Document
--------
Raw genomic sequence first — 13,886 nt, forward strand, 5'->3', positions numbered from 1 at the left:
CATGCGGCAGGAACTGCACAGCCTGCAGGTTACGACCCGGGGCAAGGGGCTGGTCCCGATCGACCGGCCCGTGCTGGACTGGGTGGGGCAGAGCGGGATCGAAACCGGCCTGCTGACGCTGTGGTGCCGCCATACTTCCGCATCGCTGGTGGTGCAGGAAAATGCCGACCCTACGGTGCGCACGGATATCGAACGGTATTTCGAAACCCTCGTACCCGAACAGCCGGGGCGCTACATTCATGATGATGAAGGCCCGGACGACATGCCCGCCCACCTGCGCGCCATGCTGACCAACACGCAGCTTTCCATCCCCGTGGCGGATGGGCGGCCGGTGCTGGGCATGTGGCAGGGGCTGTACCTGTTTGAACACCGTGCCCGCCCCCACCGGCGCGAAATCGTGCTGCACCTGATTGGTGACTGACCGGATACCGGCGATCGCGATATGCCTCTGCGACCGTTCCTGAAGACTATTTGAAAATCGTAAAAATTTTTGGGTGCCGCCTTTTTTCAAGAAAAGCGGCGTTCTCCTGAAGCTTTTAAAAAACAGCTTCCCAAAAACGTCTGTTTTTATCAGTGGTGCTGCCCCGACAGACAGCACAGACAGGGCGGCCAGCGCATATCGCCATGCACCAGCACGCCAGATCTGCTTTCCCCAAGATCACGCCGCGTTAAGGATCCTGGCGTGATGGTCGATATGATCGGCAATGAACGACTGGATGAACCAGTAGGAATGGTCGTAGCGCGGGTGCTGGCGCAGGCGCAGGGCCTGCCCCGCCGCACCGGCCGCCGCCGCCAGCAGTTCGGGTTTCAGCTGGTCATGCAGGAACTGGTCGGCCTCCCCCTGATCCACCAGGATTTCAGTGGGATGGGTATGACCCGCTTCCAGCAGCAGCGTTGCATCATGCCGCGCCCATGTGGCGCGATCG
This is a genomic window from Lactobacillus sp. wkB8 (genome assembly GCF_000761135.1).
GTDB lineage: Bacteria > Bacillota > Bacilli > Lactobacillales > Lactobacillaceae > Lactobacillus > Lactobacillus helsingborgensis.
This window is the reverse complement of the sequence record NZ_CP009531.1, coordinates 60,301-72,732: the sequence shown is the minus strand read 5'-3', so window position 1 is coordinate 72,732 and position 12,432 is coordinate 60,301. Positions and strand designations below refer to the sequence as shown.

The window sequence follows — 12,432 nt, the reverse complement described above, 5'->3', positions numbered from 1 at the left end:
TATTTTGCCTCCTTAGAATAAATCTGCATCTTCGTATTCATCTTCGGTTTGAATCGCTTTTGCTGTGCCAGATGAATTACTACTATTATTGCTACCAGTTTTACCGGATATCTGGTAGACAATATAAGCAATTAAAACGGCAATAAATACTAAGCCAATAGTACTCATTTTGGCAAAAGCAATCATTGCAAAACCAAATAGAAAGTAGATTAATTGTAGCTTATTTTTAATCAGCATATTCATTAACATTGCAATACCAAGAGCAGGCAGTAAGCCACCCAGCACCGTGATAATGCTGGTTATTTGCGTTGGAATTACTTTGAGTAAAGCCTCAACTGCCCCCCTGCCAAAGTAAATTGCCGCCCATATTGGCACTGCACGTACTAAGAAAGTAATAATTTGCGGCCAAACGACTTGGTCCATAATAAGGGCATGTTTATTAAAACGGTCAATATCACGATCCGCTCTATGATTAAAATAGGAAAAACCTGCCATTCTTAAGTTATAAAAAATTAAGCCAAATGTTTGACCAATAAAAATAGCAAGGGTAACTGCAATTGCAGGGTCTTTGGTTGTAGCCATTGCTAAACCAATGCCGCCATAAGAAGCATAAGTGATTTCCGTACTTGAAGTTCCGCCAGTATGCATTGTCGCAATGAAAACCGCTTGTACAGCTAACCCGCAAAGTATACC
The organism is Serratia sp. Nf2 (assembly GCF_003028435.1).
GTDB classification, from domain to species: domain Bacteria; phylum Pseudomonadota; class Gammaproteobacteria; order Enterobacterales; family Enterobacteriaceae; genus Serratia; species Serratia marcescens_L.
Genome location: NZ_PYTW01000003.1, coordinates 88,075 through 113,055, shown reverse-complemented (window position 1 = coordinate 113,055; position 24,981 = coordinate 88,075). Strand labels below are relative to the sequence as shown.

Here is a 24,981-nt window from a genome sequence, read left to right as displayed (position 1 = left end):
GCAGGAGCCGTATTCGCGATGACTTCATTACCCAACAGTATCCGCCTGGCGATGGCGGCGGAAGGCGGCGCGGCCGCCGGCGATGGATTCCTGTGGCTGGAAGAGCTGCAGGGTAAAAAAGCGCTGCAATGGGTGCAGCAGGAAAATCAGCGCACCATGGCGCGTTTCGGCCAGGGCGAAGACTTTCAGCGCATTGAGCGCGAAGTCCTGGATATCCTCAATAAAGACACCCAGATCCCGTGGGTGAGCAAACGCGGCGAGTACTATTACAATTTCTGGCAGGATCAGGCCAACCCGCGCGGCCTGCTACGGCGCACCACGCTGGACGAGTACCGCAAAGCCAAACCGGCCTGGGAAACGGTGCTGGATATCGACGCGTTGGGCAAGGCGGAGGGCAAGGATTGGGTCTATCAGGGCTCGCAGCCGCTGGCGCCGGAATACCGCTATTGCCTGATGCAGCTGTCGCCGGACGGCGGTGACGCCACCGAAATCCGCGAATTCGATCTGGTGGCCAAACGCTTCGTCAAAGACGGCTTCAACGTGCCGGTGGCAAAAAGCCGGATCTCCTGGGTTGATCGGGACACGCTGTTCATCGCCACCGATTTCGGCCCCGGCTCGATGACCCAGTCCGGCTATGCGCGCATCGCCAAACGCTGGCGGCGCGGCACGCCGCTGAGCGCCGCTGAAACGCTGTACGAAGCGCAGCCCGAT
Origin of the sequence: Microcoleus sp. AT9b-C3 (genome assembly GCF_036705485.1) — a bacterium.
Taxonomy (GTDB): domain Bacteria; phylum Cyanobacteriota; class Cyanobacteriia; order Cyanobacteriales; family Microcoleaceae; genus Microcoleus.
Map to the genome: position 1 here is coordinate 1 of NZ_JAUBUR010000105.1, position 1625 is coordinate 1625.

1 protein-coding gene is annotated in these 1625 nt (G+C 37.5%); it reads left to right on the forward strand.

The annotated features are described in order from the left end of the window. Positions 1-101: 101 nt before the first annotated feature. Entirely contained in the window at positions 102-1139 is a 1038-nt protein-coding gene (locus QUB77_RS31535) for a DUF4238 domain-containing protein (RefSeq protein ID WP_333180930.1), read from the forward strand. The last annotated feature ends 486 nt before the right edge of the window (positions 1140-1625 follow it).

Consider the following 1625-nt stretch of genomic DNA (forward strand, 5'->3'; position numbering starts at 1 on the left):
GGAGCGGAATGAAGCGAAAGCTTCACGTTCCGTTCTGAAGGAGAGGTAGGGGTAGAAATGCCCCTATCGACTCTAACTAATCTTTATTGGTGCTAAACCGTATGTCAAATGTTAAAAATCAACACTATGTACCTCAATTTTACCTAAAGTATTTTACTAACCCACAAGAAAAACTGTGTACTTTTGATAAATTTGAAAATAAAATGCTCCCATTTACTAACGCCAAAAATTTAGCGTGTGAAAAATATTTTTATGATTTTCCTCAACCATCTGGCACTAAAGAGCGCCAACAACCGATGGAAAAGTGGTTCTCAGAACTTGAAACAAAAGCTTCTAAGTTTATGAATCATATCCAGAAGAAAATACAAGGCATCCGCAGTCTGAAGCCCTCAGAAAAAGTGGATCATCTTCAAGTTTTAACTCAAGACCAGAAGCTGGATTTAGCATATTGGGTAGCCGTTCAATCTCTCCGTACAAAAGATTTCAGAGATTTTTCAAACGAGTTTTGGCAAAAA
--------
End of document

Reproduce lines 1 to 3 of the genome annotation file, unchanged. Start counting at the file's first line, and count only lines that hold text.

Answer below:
Raw genomic sequence first — 13,886 nt, forward strand, 5'->3', positions numbered from 1 at the left:
CATGCGGCAGGAACTGCACAGCCTGCAGGTTACGACCCGGGGCAAGGGGCTGGTCCCGATCGACCGGCCCGTGCTGGACTGGGTGGGGCAGAGCGGGATCGAAACCGGCCTGCTGACGCTGTGGTGCCGCCATACTTCCGCATCGCTGGTGGTGCAGGAAAATGCCGACCCTACGGTGCGCACGGATATCGAACGGTATTTCGAAACCCTCGTACCCGAACAGCCGGGGCGCTACATTCATGATGATGAAGGCCCGGACGACATGCCCGCCCACCTGCGCGCCATGCTGACCAACACGCAGCTTTCCATCCCCGTGGCGGATGGGCGGCCGGTGCTGGGCATGTGGCAGGGGCTGTACCTGTTTGAACACCGTGCCCGCCCCCACCGGCGCGAAATCGTGCTGCACCTGATTGGTGACTGACCGGATACCGGCGATCGCGATATGCCTCTGCGACCGTTCCTGAAGACTATTTGAAAATCGTAAAAATTTTTGGGTGCCGCCTTTTTTCAAGAAAAGCGGCGTTCTCCTGAAGCTTTTAAAAAACAGCTTCCCAAAAACGTCTGTTTTTATCAGTGGTGCTGCCCCGACAGACAGCACAGACAGGGCGGCCAGCGCATATCGCCATGCACCAGCACGCCAGATCTGCTTTCCCCAAGATCACGCCGCGTTAAGGATCCTGGCGTGATGGTCGATATGATCGGCAATGAACGACTGGATGAACCAGTAGGAATGGTCGTAGCGCGGGTGCTGGCGCAGGCGCAGGGCCTGCCCCGCCGCACCGGCCGCCGCCGCCAGCAGTTCGGGTTTCAGCTGGTCATGCAGGAACTGGTCGGCCTCCCCCTGATCCACCAGGATTTCAGTGGGATGGGTATGACCCGCTTCCAGCAGCAGCGTTGCATCATGCCGCGCCCATGTGGCGCGATCG
This is a genomic window from Lactobacillus sp. wkB8 (genome assembly GCF_000761135.1).